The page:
I know I'm not the only person who has rummaged through old magazines and newspapers, looking for highly colored pages to throw onto a fire to make colored flames. This method of coloring fire, while fun, is hit-and-miss. Have you ever wanted to know how to color the fire reliably? I've compliled a list of colorants and simple instructions for using them. Here are some of your options:
- Toss dry colorants onto the flames.
- Soak logs in an alcohol solution of colorants.
- Soak logs in an aqueous (water) solution of colorants and allow the logs to dry.
- Prepare pinecones, sawdust, or cork with colorants.
In general, there is no specific proportion of colorant to mix with the water or alcohol. Add as much powdered colorant as will dissolve in the liquid (roughly a half pound colorant to a gallon of water). Do not attempt to mix colors together - you will probably end up with a normal yellow flame. If you want multicolored fire, try adding several pinecones, each treated with a single colorant, or scatter a mixture of dried colored sawdusts across the fire.
How to Prepare Pinecones or Sawdust
It's easy! Remember to do this procedure separately for each color. You can combine dry pinecones or sawdust with different colorants later.
- Pour water into a bucket. Use sufficient water to be able to wet your pinecones, sawdust, or waste cork. Skip to step 3 if you purchased your colorant in liquid form.
- Stir in colorant until you can't dissolve any more. For sawdust or waste cork, you may also add some liquid glue, which will allow the pieces to stick together and form larger chunks.
- Add the pinecones, sawdust, or cork. Mix to form an even coat.
- Let the material soak in the colorant mixture for several hours or overnight.
- Spread the pieces out to dry. If desired, pinecones may be placed in a paper or mesh bag. You can spread sawdust or cork out on paper, which will also produce colored flames.
How to Prepare Logs
Follow steps 1 and 2 above and either roll a log around in the container (big container, small log) or else pour and spread the mixture onto the logs. Wear kitchen or other protective gloves to protect your hands. Allow the logs to dry. If you make your own newspaper logs, you can smear colorant onto the paper before rolling it.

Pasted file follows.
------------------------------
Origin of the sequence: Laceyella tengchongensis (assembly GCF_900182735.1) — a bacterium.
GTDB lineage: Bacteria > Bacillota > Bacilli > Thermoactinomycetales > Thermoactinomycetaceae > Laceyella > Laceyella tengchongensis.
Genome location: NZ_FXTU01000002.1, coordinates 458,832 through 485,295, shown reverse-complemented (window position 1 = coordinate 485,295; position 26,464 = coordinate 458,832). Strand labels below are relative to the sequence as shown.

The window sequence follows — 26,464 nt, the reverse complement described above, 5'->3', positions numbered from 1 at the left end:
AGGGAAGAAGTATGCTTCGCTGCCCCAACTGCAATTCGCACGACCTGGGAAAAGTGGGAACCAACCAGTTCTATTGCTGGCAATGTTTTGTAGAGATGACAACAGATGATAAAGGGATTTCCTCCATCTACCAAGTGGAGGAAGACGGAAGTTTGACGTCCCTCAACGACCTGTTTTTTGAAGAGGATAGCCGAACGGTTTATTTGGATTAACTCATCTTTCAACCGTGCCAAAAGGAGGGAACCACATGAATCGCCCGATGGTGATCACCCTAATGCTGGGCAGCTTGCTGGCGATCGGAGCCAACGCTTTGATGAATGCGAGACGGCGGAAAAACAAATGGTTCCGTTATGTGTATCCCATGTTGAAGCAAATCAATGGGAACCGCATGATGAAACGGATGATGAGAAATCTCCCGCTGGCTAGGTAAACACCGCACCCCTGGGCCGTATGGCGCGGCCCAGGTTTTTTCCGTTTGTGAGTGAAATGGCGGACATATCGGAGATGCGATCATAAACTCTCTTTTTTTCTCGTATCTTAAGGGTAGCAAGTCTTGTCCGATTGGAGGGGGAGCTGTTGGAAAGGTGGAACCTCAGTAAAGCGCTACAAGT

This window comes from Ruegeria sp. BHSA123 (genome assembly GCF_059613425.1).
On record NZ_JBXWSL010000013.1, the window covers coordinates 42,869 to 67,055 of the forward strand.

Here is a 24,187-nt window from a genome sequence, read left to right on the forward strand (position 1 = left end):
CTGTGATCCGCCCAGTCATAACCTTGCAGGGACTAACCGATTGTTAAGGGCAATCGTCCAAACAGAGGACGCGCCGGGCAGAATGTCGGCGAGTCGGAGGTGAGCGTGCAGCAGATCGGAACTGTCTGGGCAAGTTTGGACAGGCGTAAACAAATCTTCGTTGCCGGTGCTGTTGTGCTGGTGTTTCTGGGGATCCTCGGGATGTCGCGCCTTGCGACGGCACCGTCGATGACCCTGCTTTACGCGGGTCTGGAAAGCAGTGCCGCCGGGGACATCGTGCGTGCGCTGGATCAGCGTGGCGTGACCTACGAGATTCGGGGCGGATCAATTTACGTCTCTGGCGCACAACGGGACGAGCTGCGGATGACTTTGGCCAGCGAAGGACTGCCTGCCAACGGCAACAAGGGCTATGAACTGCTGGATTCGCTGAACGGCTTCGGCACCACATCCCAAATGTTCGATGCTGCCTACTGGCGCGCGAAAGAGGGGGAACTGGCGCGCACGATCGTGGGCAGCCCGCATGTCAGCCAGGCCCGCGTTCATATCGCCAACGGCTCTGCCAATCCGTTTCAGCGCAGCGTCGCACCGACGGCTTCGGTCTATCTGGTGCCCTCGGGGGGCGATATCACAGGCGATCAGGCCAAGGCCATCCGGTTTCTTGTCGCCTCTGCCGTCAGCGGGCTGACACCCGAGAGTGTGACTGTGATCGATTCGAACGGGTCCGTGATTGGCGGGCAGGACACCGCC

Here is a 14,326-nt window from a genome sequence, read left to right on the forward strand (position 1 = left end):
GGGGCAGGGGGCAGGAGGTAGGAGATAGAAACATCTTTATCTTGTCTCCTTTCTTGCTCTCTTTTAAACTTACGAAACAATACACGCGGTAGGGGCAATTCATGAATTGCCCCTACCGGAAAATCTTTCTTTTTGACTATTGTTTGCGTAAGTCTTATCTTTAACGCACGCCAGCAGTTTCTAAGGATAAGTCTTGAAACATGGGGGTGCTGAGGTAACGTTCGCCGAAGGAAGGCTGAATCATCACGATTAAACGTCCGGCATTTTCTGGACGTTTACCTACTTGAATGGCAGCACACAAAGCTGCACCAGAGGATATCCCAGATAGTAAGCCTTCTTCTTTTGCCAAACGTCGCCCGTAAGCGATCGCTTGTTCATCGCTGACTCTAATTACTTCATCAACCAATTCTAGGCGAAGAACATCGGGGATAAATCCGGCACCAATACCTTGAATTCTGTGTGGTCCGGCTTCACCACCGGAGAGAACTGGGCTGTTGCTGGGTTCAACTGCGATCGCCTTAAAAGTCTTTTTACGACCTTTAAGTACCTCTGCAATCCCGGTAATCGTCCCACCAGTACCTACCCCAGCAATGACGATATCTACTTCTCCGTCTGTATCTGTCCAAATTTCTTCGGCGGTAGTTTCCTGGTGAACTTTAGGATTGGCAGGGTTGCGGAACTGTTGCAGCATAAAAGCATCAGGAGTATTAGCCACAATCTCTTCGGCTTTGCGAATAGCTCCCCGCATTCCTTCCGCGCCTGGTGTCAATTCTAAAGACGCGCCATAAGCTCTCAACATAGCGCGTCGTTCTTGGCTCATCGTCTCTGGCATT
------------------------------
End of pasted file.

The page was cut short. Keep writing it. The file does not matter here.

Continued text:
Points to Keep in Mind
- The element sodium burns with the usual yellow flame. The presence of this element can overwhelm any other color. If you are making a dry mixture of colorants or colored pinecones/sawdust, you should avoid including any colorant that has sodium in it.
- If you are using alcohol-based colorants: Remember that alcohol is flammable. If you don't allow it to evaporate before use, you will get a lighter-fluid effect. Use with care!
- Don't color BBQ fire! The colorants may produce pretty flames, but they can also produce toxic food.
- Keep the colorants away from children and handle them with the care and respect due to potentially hazardous chemicals. Read and adhere to any warnings listed on product labels.
Now, here is the list of colorants. Most can be found in a grocery or dry goods store, in the laundry or cleaner section. Look for copper sulfate in swimming pool supplies (already in water, which is fine). Potassium chloride is used as a salt substitute and may be found in the spice section. Epsom salts, borax, and calcium chloride may be found with laundry/cleaning supplies. Others, including strontium chloride, can be obtained from stores that specialize in rocketry or firework supplies.
|Red||Strontium Chloride or Strontium Nitrate|
|Orange||Calcium Chloride (a bleaching powder)|
|Yellow||Sodium Chloride (table salt)|
or Sodium Carbonate
|Green||Copper Sulfate or Boric Acid|
|Violet||3 parts Potassium Sulfate|
1 part Potassium Nitrate (saltpeter)
|White||Magnesium Sulfate (Epsom salts)|